Immigration and Redistribution (with Alberto Alesina and Stefanie Stantcheva)

Review of Economic Studies, 90: 1-39, 2023

Appendix | Data

Press coverage: New York Times (June 2018) | Corriere della Sera | Project Syndicate | VoxEU | New York Times (December 2018) | Bloomberg | New York Times (December 2021) 

Does immigration change support for redistribution? We design and conduct large-scale surveys and experiments in six countries to investigate how people perceive immigrants and how these perceptions influence their support for redistribution. We find striking misperceptions about the number and characteristics of immigrants. In all countries, respondents greatly overestimate the total number of immigrants, think immigrants are culturally and religiously more distant from them, and economically weaker–less educated, more unemployed, and more reliant on and favored by government transfers–than they actually are. In the experimental part of our paper, we show that simply making respondents think about immigration before asking questions about redistribution makes them support less redistribution, including actual donations to charities. The perception that immigrants are economically weaker and more likely to take advantage of the welfare system is strongly correlated with lower support for redistribution, much more so than the perceived cultural distance or the perceived share of immigrants. These findings are confirmed by further experimental evidence. Information about the true shares and origins of immigrants does not change support for redistribution. An anecdote about a “hard working” immigrant has somewhat stronger effects, but is unable to counteract the negative priming effect of making people think about immigration. Our results further suggest that narratives shape people’s views on immigration more deeply than hard facts.

The Polarization of Reality (with Alberto Alesina and Stefanie Stantcheva)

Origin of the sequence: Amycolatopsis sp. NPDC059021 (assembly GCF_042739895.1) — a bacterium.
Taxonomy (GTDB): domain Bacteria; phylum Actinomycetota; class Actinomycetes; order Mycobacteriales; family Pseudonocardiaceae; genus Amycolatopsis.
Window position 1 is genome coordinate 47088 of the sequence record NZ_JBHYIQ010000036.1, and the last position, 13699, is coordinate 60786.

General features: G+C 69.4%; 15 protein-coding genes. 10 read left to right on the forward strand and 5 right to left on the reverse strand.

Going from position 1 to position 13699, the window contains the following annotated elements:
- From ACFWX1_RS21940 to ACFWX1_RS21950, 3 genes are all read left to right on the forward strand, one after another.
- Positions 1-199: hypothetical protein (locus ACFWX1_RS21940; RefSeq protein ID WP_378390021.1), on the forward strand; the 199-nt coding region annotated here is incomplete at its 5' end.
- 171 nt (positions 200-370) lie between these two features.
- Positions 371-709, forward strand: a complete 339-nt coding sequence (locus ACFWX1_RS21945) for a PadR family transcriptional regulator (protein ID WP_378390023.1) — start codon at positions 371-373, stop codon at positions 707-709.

American Economic Review Papers and Proceedings, 110: 324-328, 2020

Press coverage: New York Times | Harvard Gazette

Americans are polarized not only in their views on policy issues and attitudes toward government and society but also in their perceptions of the same factual reality. We conceptualize how to think about the “polarization of reality” and review recent papers that show that Republicans and Democrats view the same reality through a different lens. Perhaps as a result, they hold different views about policies and what should be done to address economic and social issues. We also show that providing information leads to different reassessments of reality and different responses along the policy support margin, depending on one's political leaning.

Is It the “How” or the “When” that Matters in Fiscal Adjustments? (with Gualtiero Azzalini, Alberto Alesina, Carlo Favero and Francesco Giavazzi)

IMF Economic Review, 66(1): 144-188, 2018

Using data from 16 OECD countries from 1981 to 2014 we study the effects on output of fiscal adjustments as a function of the composition of the adjustment—that is, whether the adjustment is mostly based on spending cuts or on tax hikes—and of the state of the business cycle when the adjustment is implemented. We find that both the “how” and the “when” matter, but the heterogeneity related to the composition is more robust across different specifications. Adjustments based upon permanent spending cuts are consistently much less costly than those based upon permanent tax increases. Our results are generally not explained by different reactions of monetary policy. However, when the domestic central bank can set interest rates—that is outside of a currency union—it appears to be able to dampen the recessionary effects of consolidations implemented during a recession.

Working Papers

I study how beliefs about search costs, returns to search effort, and outside options relate to the job mobility decisions of employed workers. I design an online survey and administer it to a representative sample of wage and salaried workers in the US. In the survey, I directly measure employed workers’ perceptions of search costs—time, money, stress—and the perceived returns to their job search effort—the expected success rate of their job applications. I also elicit workers’ beliefs about their opportunities outside of their current job and measure their knowledge of the wage distribution in their occupation. I document significant heterogeneity in expectations across demographic groups. Women expect higher costs and lower returns to effort. I find that beliefs about outside options and returns to effort are the strongest predictors of job search intentions. In addition, respondents who expect to spend more time looking for job openings have a lower propensity to search, consistent with the relevance of information frictions. Using two information experiments, I show that accurate information about the median wage does not shift search intentions, while positive information on the recent search experience of similar workers is more effective for groups that are more worried about search costs.

Work in Progress

Perceived Costs and Benefits of Participating in Further Training (with Silke Anger, Pascal Heß, Simon Janssen, and Ute Leber)

Place-Based Unemployment Insurance

How do Big Firm Respond to Corporate Tax Hikes: Evidence from France